What Does Token Bus Network Mean?
A token bus network is much like a token-ring network except that the ends of the network do not meet to form the ring. Instead, the network is still terminated at both ends.
A token is still required before a node can use the network. Like in a token-ring, it needs to include the address of the destination along with the data it needs to send. Although in the token bus, it implements a virtual ring on the coaxial cable.
Though both topologies use tokens, the similarities end there, as token bus uses a different topology and the token-passing protocol is different. In a token-ring network, the token and data is passed to the next physical node along the line, but in a token bus network, it does not matter where the nodes are physically located since token-passing is done via a numeric sequence of node addresses. The token or data is passed to the next sequential node address no matter if the physical location of that node is at the very end of the bus network. This is the virtual ring; the physical layout of the network will not change it.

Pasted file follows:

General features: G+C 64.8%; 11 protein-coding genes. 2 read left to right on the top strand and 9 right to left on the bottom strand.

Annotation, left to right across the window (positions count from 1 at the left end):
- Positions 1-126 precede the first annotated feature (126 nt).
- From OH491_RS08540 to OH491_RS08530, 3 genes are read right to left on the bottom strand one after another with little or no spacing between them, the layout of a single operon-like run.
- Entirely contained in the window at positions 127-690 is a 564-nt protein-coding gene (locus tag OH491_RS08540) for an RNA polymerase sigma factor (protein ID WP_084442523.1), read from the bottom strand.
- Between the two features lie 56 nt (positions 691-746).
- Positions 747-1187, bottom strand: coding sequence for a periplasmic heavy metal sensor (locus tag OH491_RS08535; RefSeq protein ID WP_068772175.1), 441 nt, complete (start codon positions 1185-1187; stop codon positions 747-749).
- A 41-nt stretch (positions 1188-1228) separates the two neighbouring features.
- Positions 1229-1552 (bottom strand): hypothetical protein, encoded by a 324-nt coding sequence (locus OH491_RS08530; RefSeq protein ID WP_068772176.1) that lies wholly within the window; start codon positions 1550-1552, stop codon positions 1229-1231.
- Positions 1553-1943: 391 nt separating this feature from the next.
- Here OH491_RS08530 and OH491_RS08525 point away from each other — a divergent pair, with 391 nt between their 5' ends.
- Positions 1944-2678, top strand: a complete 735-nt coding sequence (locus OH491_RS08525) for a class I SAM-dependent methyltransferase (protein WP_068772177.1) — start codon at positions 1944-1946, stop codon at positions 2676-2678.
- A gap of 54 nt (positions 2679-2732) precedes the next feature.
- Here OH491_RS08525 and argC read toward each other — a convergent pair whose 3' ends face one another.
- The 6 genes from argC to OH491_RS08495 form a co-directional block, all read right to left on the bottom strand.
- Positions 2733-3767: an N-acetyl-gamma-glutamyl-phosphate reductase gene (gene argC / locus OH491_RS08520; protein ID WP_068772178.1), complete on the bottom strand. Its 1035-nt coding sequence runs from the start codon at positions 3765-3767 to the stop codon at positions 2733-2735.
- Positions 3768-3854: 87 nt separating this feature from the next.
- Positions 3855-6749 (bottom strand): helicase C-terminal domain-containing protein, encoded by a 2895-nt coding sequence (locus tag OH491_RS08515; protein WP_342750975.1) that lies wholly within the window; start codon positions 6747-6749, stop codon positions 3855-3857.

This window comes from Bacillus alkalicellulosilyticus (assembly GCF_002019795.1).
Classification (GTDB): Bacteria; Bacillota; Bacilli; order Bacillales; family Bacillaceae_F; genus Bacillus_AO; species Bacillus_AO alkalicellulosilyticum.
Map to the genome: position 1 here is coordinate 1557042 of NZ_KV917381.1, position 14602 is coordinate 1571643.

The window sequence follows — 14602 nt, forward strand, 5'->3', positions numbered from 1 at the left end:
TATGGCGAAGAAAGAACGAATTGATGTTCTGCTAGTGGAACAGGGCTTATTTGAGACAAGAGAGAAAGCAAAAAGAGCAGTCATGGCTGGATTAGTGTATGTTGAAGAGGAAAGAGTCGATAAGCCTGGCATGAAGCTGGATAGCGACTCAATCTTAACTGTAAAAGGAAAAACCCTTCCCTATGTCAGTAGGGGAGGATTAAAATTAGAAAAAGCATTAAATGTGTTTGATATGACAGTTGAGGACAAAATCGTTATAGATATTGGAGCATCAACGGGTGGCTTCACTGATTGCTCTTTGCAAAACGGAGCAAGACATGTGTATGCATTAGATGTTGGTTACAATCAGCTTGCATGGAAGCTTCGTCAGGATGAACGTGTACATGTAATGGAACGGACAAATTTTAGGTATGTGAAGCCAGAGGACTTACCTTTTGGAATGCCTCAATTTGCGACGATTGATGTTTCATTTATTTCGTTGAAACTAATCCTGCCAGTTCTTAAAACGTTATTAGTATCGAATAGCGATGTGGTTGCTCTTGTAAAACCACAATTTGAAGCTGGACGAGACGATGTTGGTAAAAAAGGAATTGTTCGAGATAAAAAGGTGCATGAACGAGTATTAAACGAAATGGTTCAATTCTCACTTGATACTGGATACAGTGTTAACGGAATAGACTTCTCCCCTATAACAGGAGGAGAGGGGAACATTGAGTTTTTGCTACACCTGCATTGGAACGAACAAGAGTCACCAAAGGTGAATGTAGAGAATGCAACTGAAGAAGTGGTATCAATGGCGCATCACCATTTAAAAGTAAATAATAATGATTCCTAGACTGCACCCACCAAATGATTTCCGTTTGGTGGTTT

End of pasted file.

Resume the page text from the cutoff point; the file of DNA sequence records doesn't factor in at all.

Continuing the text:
Token bus networks are defined by the IEEE 802.4 protocol.